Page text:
We continue to give over US$60,000 in travel grants to students (and limited faculty with financial hardships and extenuating circumstances), particularly those in Tier B & C countries. The more students we can assist, the better, for it is that personal contact with ICA as an organization, the conversations with colleagues and mentors, the “a-ha moments” they have listening to a talk, that keeps people coming back year after year as we nurture the “next generation” of ICA scholars.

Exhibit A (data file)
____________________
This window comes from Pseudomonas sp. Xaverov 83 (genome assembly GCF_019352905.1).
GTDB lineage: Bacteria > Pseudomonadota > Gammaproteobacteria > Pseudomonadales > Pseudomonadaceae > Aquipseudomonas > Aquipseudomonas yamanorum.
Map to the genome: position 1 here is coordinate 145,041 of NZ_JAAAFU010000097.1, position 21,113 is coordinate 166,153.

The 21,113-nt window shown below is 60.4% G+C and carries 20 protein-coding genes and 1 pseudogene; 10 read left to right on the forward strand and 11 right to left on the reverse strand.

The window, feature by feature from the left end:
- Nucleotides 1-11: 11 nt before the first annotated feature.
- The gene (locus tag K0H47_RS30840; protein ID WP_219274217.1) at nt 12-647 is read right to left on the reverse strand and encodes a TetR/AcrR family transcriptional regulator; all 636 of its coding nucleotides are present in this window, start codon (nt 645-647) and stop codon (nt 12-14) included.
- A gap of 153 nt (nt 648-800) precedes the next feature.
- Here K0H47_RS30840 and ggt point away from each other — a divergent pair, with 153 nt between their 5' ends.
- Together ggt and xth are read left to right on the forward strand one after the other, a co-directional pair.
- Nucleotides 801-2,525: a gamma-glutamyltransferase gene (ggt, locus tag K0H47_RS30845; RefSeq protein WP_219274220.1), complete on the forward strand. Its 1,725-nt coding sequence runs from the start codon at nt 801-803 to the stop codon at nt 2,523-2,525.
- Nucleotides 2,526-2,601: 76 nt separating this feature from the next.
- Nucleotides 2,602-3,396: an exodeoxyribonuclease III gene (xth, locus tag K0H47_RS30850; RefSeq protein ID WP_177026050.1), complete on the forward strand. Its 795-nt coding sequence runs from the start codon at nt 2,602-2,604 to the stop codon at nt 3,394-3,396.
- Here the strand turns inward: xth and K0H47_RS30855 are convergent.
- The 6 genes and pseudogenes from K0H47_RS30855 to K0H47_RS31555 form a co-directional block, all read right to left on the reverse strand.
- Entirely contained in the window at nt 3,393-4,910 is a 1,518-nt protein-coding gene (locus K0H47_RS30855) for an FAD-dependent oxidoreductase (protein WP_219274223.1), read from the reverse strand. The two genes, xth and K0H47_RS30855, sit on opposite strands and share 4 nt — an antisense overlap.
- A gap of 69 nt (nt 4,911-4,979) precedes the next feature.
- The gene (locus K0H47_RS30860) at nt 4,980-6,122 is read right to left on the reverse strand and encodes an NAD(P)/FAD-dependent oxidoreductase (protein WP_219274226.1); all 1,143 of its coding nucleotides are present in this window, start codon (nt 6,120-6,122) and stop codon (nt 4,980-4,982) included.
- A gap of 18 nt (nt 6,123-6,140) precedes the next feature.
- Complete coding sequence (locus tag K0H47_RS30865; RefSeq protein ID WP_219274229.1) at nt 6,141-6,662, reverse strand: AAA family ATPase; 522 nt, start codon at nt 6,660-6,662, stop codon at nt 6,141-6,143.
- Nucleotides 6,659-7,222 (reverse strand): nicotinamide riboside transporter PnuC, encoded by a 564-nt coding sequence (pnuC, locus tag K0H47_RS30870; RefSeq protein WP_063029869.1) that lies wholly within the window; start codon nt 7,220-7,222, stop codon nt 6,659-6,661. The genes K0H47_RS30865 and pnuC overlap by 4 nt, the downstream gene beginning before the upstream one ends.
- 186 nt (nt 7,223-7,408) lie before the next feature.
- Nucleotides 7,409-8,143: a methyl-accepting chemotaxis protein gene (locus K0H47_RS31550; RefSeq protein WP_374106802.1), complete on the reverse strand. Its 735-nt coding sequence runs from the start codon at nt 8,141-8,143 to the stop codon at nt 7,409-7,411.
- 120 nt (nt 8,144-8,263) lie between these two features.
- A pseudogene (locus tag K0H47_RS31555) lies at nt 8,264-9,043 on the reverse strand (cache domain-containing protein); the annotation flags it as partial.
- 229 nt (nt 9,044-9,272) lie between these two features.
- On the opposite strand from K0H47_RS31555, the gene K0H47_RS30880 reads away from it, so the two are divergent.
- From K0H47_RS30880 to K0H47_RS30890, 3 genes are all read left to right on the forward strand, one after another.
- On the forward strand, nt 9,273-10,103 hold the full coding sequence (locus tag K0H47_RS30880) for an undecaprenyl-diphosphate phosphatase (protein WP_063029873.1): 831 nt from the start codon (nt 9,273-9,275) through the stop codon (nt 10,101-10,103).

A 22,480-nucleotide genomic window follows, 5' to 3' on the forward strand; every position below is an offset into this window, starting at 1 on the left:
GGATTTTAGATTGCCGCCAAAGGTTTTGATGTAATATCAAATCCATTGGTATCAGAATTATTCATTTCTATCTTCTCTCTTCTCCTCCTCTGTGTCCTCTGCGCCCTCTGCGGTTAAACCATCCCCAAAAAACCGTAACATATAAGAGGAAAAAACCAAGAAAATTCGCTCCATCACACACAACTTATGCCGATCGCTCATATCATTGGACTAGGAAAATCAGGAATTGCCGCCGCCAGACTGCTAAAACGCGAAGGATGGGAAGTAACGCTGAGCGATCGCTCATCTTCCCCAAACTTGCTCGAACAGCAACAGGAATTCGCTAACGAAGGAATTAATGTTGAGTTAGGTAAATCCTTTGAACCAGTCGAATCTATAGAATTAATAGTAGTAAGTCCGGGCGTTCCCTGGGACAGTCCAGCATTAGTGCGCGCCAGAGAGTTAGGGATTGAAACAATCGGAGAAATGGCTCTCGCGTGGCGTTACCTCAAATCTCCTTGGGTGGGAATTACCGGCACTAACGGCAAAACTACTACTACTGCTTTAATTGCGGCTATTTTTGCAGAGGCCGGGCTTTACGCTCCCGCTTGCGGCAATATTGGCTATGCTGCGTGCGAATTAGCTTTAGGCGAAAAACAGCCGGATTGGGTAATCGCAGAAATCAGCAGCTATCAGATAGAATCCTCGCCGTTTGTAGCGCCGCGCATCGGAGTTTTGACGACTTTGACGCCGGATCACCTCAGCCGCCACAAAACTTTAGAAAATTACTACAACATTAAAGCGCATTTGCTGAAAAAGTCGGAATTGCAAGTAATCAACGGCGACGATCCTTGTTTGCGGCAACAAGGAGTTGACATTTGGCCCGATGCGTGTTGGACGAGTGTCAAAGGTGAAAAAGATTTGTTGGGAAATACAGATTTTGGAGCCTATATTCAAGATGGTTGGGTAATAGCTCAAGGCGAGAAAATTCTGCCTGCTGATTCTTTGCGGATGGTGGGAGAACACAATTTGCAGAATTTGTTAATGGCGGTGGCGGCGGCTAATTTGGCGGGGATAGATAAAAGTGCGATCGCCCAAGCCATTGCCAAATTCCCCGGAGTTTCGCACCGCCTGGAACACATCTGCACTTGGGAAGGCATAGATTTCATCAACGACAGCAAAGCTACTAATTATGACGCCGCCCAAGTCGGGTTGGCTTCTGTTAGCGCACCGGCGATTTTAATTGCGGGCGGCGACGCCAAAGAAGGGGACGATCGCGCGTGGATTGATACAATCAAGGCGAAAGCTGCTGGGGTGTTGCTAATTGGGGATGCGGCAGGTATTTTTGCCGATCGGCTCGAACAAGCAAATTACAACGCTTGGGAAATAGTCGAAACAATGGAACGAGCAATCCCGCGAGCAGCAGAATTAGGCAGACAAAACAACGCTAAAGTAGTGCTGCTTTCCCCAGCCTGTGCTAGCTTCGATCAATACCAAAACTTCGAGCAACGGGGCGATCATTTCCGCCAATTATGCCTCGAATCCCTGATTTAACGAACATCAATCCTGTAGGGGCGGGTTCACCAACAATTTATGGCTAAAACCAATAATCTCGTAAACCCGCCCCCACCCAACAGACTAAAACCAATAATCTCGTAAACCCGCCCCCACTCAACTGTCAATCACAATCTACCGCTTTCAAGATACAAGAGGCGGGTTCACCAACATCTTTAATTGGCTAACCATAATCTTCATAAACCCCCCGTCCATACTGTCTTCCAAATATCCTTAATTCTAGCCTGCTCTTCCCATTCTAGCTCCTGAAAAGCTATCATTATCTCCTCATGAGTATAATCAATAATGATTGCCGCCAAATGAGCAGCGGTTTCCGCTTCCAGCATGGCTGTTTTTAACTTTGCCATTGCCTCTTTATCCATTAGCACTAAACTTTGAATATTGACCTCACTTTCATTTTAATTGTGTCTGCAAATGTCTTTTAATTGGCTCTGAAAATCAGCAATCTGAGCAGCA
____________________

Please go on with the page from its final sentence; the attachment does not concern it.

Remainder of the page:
Lastly, we continue to come together to move the association forward, even in the face of new challenges such as global nationalism, travel bans, censorship, and the struggle to adhere to the spirit of Open Access while remaining financially viable as an NPO. We live in an increasingly fragmented and combative world, but ICA is well positioned to meet every challenge. Through the evolution detailed above, we will make ICA an even stronger institution. With your input, participation, and support, we can be assured that the International Communication Association has a future as bright as its legacy. We have a talented and engaged team at the ICA headquarters in Washington, DC, and we are each focused on providing excellent service to our members. Feel free to reach out to any of us at any time; we are happy to hear from you!